- The retractable hardtop may, such as in the case of the Mercedes SLK, require additional rear clearance behind the car during operation of the top, the trunklid extending rearward while retracting or raising the top.
- The retractable hardtop relies on battery power, and in the event of battery failure, can leave a retracted roof vulnerable to a downpour. Volvo includes an emergency roof cover with each Volvo C70. The Cadillac XLR owners manual contains seven pages of detailed instructions on how to manually raise the top. This problem is not unique to retractable hardtops since some softtops rely on battery power as well.
- With numerous articulated sections, each joint or seal is an opportunity for water leakage.
- Failure of hydraulics or electrical systems may result in substantial repair bills, though some models of ragtops have similar setbacks when they employ a powered top-down sequence.
1922 Ben P. Ellerbeck conceived the first practical retractable hardtop system in 1922 — a manually operated system on a Hudson coupe that allowed unimpeded use of the rumble seat even with the top down. — but never saw production.
1935 Peugeot introduced the first production, power-operated retractable hardtop in 1935, the 402 Éclipse Décapotable, designed and patented by Georges Paulin. The French coachbuilder, Marcel Pourtout, custom-built other examples of Paulins designs on a larger Peugeot chassis as well. The first Eclipse 402s offered a power-retractable top, but in 1936 was replaced by a manually operated version on a stretched chassis, built in limited numbers until World War II.
1953 Ford Motor Company spent an estimated US$2 million (US$16,424,469 in 2021 dollars) to engineer a Continental Mark II with a servo-operated retractable roof. The project was headed by Ben Smith, a 30-year-old draftsman. The concept was rejected for cost and marketing reasons.
1955 Brothers Ed and Jim Gaylord showed their first prototype at the 1955 Paris motor show, but the car failed to reach production.
1957 Ford introduced the Skyliner in the United States. A total of 48,394 were built from 1957 to 1959. The retractable top was noted for its complexity and intermittent reliability in the pre-transistor era. Its mechanism contained 10 power relays, 10 limit switches, four lock motors, three drive motors, eight circuit breakers, as well as 610 feet (190 m) of electrical wire, and could raise the or lower the top in about 40 seconds. The Skyliner was a halo car with little luggage space (i.e., practicality), and cost twice that of a baseline Ford sedan.
1989 Toyota introduced a modern retractable hardtop, the MZ20 Soarer Aerocabin. The car featured an electric folding hardtop and was a marketed as a 2-seater with a cargo area behind the front seats. Production was 500 units.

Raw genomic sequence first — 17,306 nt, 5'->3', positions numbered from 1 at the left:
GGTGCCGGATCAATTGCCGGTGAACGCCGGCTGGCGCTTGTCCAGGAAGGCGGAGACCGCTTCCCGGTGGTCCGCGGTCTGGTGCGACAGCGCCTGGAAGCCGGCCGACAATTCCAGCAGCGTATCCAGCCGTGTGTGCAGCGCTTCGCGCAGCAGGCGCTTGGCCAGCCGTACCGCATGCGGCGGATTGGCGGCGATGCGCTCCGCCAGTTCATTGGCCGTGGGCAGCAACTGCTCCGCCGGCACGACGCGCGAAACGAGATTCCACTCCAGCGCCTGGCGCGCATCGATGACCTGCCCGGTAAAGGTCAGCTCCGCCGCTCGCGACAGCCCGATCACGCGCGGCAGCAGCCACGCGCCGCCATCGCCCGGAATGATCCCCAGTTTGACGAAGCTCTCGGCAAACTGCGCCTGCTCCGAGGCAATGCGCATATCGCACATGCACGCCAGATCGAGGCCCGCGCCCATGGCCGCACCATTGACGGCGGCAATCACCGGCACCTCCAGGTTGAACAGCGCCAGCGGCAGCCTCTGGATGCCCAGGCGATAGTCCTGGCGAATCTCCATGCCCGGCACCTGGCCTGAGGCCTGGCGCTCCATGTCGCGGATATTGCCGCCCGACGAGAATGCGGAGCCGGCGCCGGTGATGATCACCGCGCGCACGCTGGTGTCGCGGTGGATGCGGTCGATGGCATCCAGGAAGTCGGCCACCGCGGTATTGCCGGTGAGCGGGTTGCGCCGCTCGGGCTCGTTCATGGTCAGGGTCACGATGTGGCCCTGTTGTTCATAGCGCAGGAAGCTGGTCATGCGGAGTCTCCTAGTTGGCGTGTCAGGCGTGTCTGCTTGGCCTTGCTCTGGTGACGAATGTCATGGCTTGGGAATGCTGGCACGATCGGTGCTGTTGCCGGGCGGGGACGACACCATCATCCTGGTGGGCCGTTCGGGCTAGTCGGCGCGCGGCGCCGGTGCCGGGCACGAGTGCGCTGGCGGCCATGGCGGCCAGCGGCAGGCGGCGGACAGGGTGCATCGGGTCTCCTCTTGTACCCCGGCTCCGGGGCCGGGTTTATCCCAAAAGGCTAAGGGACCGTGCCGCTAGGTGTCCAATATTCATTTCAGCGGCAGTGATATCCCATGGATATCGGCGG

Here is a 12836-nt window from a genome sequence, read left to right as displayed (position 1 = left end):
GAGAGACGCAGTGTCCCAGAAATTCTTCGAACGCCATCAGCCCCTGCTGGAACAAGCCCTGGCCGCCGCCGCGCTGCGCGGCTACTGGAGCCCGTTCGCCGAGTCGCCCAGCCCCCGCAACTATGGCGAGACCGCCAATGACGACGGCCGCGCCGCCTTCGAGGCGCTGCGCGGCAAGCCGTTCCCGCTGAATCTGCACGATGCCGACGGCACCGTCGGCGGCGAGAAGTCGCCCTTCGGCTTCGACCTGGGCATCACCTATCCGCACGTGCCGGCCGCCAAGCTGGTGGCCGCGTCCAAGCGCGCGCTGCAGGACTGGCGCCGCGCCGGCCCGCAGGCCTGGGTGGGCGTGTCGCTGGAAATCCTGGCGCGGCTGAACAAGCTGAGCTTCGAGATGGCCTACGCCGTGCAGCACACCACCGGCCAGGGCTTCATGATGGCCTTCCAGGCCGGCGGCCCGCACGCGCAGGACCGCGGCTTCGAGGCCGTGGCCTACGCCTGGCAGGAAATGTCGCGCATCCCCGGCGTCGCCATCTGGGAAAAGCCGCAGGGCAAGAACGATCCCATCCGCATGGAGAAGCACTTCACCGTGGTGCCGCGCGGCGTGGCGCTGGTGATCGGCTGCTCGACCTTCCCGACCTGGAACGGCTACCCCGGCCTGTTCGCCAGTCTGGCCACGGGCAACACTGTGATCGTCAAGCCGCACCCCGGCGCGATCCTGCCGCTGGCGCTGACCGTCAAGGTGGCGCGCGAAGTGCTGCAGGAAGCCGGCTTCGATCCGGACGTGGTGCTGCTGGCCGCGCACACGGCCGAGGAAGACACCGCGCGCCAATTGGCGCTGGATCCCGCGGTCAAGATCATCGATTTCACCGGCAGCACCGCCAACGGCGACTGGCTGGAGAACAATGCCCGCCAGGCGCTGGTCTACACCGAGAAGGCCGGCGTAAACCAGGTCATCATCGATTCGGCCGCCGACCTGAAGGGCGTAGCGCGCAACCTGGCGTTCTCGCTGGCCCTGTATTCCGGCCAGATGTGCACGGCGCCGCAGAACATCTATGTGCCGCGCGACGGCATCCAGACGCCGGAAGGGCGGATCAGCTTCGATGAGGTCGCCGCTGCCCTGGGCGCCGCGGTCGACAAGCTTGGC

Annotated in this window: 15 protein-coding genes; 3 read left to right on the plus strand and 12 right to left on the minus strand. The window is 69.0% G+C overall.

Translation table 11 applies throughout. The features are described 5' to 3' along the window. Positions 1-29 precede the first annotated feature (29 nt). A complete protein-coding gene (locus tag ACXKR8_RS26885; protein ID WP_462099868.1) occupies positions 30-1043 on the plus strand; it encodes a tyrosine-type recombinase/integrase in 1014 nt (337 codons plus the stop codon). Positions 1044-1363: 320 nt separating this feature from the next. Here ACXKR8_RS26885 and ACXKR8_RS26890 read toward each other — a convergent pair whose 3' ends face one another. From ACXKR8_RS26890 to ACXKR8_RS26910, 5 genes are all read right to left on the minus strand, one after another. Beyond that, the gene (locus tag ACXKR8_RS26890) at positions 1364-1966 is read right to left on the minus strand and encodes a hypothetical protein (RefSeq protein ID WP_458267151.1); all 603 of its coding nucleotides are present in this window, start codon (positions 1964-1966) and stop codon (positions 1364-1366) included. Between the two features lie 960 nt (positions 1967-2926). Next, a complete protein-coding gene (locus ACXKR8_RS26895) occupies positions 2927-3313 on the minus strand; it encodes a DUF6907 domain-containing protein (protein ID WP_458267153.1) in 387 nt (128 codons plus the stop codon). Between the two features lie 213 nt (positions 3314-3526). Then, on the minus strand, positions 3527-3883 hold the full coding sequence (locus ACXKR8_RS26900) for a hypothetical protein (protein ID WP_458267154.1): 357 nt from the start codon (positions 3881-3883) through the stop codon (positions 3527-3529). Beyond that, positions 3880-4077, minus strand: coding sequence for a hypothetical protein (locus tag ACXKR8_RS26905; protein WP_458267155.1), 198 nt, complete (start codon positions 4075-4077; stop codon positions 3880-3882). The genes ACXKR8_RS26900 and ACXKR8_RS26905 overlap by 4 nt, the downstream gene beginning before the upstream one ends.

2006 Peugeot presented the a concept four-door retractable hardtop convertible, the Peugeot 407 Macarena. Produced by French coachbuilding specialist Heuliez, the Macarena's top can be folded in about 30 seconds. It has a reinforcing beam behind the front seats which incorporates LCD screens into the crossmember for the rear passengers.
- View: 1957 TV ad for the Ford Skyliner featuring Lucille Ball and Desi Arnaz.
- View: Peugeot 407 Macarena, with top retracting.
- View: Photographs of a 1938 Peugeot 402 Éclipse Décapotable
- View: time lapse photograph of Mercedes SLK, with top retracting
- View: Sales brochure of the 1995 Mitsubishi Spyder
List of retractable hardtop models
- Hudson 1922
- Peugeot 402 Éclipse Décapotable (1935)
- Chrysler Thunderbolt concept car 1941
- Continental Mark II concept car c.1953
- Ford Skyliner (1957–1959)
- Gaylord (1956)
Retractable hardtop gallery
- Garrett, Jerry (8 October 2006). "2007 Volkswagen Eos: In Praise of a Convertible Goddess". Retrieved on 6 March 2011.
- "What You Should Know Before Buying a Convertible". Edmunds. Retrieved on 6 March 2011.
- Solheim, Mark K., "Go Topless", Kiplinger's Personal Finance 57(5): 100–103, http://books.google.com/books?id=If4DAAAAMBAJ&pg=PA100&lpg=PA100&dq=Trunk+space+is+ridiculously+skimpy,+with+less+than+half+the+cargo+area. Retrieved on .
- "2007 Porsche Boxster news, pictures, and information". Conceptcarz.com. Retrieved on 6 March 2011.
- Chrysler Group (30 March 2007). "2008 Chrysler Sebring Convertible's Solid Structure and Systems Deliver Smooth Driving, Tight Handling and a Quiet Ride". prnewswire.com. Retrieved on 6 March 2011.
- "Road Test: 2006 Volvo C70 Convertible". Motorweek Program #2533. Retrieved on 6 March 2011.
- "Citroen C3 Pluriel (2003-) Review".
- "Citroen C3 Pluriel". honestjohn.co, 28 May 2003.
- "¡Hey, Macarena! Heuliez Creates an Open-Top Peugeot 407". Edmunds, 01-28-2006.
- "Cabriolet definition". Reverso Online Dictionary. Retrieved on 6 March 2011.
- Sass, Rob (10 December 2006). "New Again: The Hideaway Hardtop". Retrieved on 6 March 2011.
- Vella, Matt (26 April 2007). "Convertibles with Hard Tops". Retrieved on 6 March 2011.
- Keebler, Jack (August 2002), "2004 Cadillac XLR", Motor Trend, http://www.motortrend.com/roadtests/112_0208_cadxlr. Retrieved on . }}
- Vaughn, Mark (10 September 2006). "2007 Mazda MX-5 Miata Power Retractable Hardtop". Autoweek. Retrieved on 6 March 2011.
- "Follow-Up Test: 2007 Mazda MX-5 Miata PRHT". edmunds.com. Edmunds.com, Kevin Smith, 08-28-2006. Retrieved on 6 March 2011.
- Lauzun, Dave. "2008 Chrysler Sebring Convertible". Autonetwork.com.
- "2007 Volvo C70". Joe Wiesenfelder, Cars.com, August 21, 2006.
- "2007 Volvo C70". Volvocars.com, C70 owner documentation, Page 93.
- Nerad, Jack. "Ford Skyliner". Driving Today. Retrieved on 6 March 2011.
- "History, Revival". Retractable Hardtop Online. Retrieved on 6 March 2011.
- Consumer Price Index (estimate) 1800–2008. Federal Reserve Bank of Minneapolis. Retrieved December 7, 2010.
- "Lucy Loved Ford's First Hard Top Convertible". GreatcarsTV.com, Bob Merlis, March 06 2007.
- Auto Editors of Consumer Guide (13 November 2007). "1950 Gaylord concept cars". Howstuffworks.com. Retrieved on 6 March 2011.
- image of a 1956 Gaylord
- Auto Editors of Consumer Guide (27 May 2007). "1951 Rambler Custom Landau". Howstuffworks.com. Retrieved on 6 March 2011.
- Wilson, Bob. "SuperMan Clips: Lois Lane's 1950 Nash Rambler Custom". Articboy.com. Retrieved on 6 March 2011.
- Schuon, Marshall (19 April 1987). "The few, the rich, Pininfarina". Retrieved on 6 March 2011.
- Georgano, Nick (2001). Beaulieu Encyclopedia of the Automobile. Routledge. ISBN 9781579583675.
- Beattie, Ian (1987). Automobile Body Design. Haynes Manuals. ISBN 9780854292172.